WASHINGTON — President George W. Bush paid tribute to the Celtics’ 17th NBA championship team during a 15-minute ceremony this afternoon at the White House.
“So, ‘Celtic Pride’ is back,” Bush said, speaking before a crowd of about 250 in the East Room. “Welcome to the Boston Celtics team that has brought great pride to Boston.”
Most of the Celtics team participated in a tour of the White House and in the presentation. Sam Cassell, Eddie House, and James Posey (now with New Orleans) were missing because of personal reasons, according to director of media relations Jeff Twiss.
Bush joked he hadn’t seen so many Celtic fans in the area “since St. Patrick’s Day.”
The president said he got caught up in the spirit of unity that helped carry the franchise to the championship.
“I appreciate very much the use of the word ‘Ubuntu,'” Bush said during his often humorous speech. “I don’t know if you know what that’s talking about here. Probably most people outside of Boston don’t. It is an African word for unity that the [Celtics] declared when they broke from the huddle. I’ve been looking forward to saying that with a Texas accent:
“U-bun-tu . . . yeah,” Bush said to laughter and applause.
Bush said he had particular respect for the turnaround the Celtics made from the previous season, when they had the second-worst record in the NBA.
“It’s amazing how sports works, isn’t it?” Bush said. “At the beginning of the season, few would have predicted how it would have ended . . . The two-decade championship drought was pretty likely to continue. At least that’s what the experts said. There’s a lot of experts in life these days. You probably hadn’t noticed.”
He noted that Celtics ownership, along with general manager Danny Ainge, did an outstanding job constructing the roster, particularly by acquiring longtime stars Kevin Garnett and Ray Allen, though he joked about their veteran status.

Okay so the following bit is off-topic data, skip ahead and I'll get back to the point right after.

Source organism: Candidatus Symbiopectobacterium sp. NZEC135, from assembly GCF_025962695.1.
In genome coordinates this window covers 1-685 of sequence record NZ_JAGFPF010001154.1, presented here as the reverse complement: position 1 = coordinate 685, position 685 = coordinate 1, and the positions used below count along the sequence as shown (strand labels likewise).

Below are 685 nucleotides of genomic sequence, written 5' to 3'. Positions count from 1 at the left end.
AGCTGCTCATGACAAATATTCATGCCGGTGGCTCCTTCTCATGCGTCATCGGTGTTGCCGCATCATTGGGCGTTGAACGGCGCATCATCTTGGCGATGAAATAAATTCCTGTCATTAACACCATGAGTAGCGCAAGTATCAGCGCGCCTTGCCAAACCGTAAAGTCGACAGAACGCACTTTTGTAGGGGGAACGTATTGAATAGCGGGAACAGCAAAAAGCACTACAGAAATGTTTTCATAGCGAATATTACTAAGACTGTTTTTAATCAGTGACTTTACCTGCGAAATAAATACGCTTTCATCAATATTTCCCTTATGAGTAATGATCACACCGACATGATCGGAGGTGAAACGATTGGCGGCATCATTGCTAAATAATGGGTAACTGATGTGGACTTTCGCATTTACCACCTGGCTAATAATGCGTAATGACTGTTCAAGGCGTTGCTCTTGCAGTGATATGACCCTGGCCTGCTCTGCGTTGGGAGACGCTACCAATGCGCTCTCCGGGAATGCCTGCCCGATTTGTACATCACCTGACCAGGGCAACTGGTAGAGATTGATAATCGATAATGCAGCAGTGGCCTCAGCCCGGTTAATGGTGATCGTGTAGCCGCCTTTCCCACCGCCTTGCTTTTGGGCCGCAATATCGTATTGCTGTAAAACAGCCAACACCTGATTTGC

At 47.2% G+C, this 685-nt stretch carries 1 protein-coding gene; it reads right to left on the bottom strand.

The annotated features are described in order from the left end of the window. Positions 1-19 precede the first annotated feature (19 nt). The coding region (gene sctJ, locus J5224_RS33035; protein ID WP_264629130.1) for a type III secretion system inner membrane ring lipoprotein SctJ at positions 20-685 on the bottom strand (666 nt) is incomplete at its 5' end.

“In the offseason, [Ainge] figured out the need to bring in some new blood — or maybe some old new blood.”
Turning to Garnett behind him, Bush said with a laugh: “Well, old-er new blood.
Bush offered particularly high praise for Celtics captain Paul Pierce, who played through a knee injury in the Finals.
“Leadership comes in all different ways,” Bush said. “Playing hurt in a championship game is an ultimate sign of leadership. He won the MVP for the league finals, and that’s why the league calls him ‘The Truth.’ That’s why this team calls him the captain.”
Pierce presented Bush with an autographed basketball and jersey with the No. 43, signifying Bush as the 43d president.
Bush also acknowledged Celtic coach Doc Rivers.
“I know [Doc] somewhat, he’s a good man,” Bush said. “He brought character to the clubhouse, unity to team, and a championship to Boston.”
After the ceremony, Rivers said he introduced himself to Bush while playing a game in San Antonio in the ’90s.
“I had contact with him, but I didn’t know he would remember me,” Rivers said of Bush. “When I was with the Spurs, he was in front row – he was the governor of Texas — and I introduced myself and shook his hand. At the time it was a good experience for me.”
Asked about his political preferences, Rivers replied: “When you meet the president you meet president. You are not a Democrat or Republican when you come into this building, and that’s the way it should be.”
Bush noted that not only did the Celtics-Lakers Finals matchup revive a famous rivalry, but it ended up being one more memorable moment in a decade full of them for Boston sports fans.
“For baby-boomers like me, [Celtics-Lakers] was the reminder of a great basketball rivalry. Boston fans were screaming, ‘Beat LA,’ at the top of their lungs, and that’s exactly what they did in six hard-fought games. If you’re a basketball fan or a sports fan, that was really awesome to watch, wasn’t it? If you’re a Boston Red Sox fan it was doubly awesome to watch. If you’re a Boston Celtics fan, man, you’re in heaven!”
Perhaps the president’s best line of the day was his final one:
“I wish you well for the very next season,” he said. “Should you win it, you can find me in Texas.”
(Chad Finn of the Globe staff contributed to this report.)